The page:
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|©Parliamentary copyright||Prepared 22nd July 2010|
Publications on the internet
General Committee Debates
Delegated Legislation Committee Debates
Draft Control of Donations and Regulation of Loans etc. (Extension of the prescribed period) (Northern Ireland) Order 2010
The Committee consisted of the following Members:
Eliot Wilson, Committee Clerk
† attended the Committee
Draft Control of Donations and Regulation of Loans etc. (Extension of the Prescribed Period) (Northern Ireland) Order 2010
This is the first time that I have served under your chairmanship, Ms Clark, and the first time that I have spoken from the Government side of the room. I hope that this afternoon’s proceedings will be short and uncontentious.
The order will make a short extension to the period during which donations and loans to political parties in Northern Ireland may be made confidentially. As members of the Committee will be aware, political parties throughout the United Kingdom must report donations and loans received over certain thresholds to the Electoral Commission. Political parties in Northern Ireland must also abide by those reporting requirements. However, the Northern Ireland (Miscellaneous Provisions) Act 2006 made provision for details of donations reported by Northern Ireland parties to be held confidentially by the Electoral Commission and not disclosed publicly, as would otherwise be the case in the rest of the United Kingdom. The reason behind that special provision was the ongoing concern in Northern Ireland at the time that businesses or individuals who wished to make donations to parties in Northern Ireland might face intimidation if their identities were made public. The 2006 Act was clear that those confidentiality arrangements should apply for only a temporary period, which is referred to under the Act as the “prescribed period”. The prescribed period will end on 31 October 2010 unless an order is made to extend it for a period of up to two years.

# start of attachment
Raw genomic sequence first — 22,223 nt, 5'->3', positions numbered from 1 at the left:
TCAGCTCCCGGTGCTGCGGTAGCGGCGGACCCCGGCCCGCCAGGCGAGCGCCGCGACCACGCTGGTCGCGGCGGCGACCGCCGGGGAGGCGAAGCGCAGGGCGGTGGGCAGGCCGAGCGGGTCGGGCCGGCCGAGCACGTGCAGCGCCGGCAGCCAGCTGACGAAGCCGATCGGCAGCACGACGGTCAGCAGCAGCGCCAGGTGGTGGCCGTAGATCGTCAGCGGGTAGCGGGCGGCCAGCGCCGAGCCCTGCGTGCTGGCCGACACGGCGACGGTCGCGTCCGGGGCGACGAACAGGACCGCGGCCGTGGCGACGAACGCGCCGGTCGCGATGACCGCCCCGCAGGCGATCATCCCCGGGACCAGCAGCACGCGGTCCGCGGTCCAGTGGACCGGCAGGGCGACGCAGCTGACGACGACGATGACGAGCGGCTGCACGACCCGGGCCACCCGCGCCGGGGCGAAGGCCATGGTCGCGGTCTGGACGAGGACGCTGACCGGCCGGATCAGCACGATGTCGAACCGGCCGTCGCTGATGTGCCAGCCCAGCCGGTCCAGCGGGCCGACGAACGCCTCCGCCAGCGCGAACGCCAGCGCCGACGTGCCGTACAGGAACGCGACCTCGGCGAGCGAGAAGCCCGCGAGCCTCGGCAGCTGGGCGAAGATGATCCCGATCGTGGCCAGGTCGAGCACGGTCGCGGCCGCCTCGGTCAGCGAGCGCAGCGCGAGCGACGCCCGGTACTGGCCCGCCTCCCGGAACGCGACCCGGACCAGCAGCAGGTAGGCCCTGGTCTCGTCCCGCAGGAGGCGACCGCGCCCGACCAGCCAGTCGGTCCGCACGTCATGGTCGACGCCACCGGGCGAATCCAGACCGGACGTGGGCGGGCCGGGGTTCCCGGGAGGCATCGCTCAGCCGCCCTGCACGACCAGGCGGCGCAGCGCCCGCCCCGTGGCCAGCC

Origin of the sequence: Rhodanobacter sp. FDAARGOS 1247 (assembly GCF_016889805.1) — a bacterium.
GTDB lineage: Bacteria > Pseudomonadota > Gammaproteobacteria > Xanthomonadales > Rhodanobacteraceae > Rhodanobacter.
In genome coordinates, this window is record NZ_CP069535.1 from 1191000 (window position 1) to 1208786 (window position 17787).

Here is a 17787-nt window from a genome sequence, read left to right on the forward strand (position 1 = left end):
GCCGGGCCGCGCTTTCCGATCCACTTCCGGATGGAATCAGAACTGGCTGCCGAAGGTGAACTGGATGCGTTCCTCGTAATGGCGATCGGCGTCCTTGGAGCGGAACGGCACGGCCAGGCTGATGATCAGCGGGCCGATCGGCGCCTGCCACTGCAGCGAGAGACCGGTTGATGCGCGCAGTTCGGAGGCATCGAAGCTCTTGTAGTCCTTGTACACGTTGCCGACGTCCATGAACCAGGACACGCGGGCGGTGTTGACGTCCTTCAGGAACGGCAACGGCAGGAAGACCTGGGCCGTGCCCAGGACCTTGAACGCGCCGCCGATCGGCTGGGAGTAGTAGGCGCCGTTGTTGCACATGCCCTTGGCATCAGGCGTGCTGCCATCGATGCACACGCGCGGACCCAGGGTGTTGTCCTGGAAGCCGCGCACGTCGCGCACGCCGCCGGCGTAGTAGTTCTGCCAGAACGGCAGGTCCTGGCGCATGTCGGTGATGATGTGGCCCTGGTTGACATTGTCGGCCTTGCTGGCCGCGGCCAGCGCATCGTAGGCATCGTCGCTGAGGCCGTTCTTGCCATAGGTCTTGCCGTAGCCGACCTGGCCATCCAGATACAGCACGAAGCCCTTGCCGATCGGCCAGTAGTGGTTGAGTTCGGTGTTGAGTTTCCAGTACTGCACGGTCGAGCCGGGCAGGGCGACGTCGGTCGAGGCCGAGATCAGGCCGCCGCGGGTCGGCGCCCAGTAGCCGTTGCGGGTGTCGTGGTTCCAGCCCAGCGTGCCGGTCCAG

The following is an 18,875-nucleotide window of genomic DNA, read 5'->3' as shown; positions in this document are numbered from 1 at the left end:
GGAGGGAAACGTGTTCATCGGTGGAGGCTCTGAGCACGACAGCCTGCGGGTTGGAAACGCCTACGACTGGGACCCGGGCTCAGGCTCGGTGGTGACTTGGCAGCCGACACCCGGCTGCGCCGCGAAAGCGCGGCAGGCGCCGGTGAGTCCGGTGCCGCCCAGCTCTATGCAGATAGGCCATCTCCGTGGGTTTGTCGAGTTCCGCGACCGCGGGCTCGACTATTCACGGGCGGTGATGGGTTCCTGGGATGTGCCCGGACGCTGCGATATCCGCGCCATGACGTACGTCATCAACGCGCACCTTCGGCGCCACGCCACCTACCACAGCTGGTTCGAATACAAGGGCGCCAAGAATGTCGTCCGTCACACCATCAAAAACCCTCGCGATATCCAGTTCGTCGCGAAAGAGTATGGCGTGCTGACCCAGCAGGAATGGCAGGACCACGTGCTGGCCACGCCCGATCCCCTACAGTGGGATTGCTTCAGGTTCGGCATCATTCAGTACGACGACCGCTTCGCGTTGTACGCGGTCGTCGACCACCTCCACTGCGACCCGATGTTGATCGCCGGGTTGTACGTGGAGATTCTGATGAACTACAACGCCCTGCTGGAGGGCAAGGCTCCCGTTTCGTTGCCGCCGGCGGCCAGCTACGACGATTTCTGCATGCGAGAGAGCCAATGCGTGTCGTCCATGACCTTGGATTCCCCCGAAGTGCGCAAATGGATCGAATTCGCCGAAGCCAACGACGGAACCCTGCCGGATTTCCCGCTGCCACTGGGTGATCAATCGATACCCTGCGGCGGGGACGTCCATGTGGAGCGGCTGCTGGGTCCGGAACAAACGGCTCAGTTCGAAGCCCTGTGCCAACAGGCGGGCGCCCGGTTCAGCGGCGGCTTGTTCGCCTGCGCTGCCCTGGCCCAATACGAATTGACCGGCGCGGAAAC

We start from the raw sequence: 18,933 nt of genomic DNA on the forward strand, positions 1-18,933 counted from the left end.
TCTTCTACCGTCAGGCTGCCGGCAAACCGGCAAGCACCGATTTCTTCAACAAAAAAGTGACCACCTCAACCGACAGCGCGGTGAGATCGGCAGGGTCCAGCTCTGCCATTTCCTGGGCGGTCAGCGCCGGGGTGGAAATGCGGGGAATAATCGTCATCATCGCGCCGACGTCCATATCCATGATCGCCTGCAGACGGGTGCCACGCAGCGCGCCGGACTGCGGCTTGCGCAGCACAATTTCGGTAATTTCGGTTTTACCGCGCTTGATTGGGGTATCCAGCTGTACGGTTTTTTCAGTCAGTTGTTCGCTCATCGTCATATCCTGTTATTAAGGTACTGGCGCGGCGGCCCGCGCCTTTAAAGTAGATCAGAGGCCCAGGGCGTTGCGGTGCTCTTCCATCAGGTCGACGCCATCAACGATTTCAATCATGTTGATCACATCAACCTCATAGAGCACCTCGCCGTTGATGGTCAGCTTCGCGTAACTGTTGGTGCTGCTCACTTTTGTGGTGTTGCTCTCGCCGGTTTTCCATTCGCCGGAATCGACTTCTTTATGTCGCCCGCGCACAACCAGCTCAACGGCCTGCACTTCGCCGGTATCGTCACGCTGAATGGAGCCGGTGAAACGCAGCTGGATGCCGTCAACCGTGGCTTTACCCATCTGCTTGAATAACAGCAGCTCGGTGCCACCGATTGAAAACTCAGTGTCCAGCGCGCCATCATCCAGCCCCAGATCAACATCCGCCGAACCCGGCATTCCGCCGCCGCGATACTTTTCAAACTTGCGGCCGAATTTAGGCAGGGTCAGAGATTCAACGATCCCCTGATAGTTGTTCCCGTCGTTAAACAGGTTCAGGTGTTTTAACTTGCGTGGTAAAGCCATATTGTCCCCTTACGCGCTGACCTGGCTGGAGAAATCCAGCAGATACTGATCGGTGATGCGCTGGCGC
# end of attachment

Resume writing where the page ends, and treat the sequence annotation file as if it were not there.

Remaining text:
The draft order will make such an extension to the prescribed period, but for a period of just four months. It might assist the Committee if I set out briefly why we believe that the short extension is required. I understand that the previous Government had committed themselves to a full public consultation before a decision was taken on whether the existing confidentiality arrangements should be extended, or whether there should be increased disclosure. However, that consultation was delayed due to the talks at Hillsborough castle earlier this year, and then by the general election.
There is clearly an expectation in Northern Ireland that the current prescribed period should not be allowed to lapse without full consultation. I, too, believe that it is important for the Government to take full account of
Paul Goggins (Wythenshawe and Sale East) (Lab): I welcome you to the Chair, Ms Clark. This is the first time that I have served under your chairmanship. I also wish to give a warm welcome to the Minister. I have already been able to say that on the Floor of the House, but not here in Committee, which is where a lot of our work is done. If he and I can sustain the constructive relationship that I had with the hon. Member for Tewkesbury (Mr Robertson) when he had the position that I now hold, I am sure that we will work well together for the benefit of the people of Northern Ireland.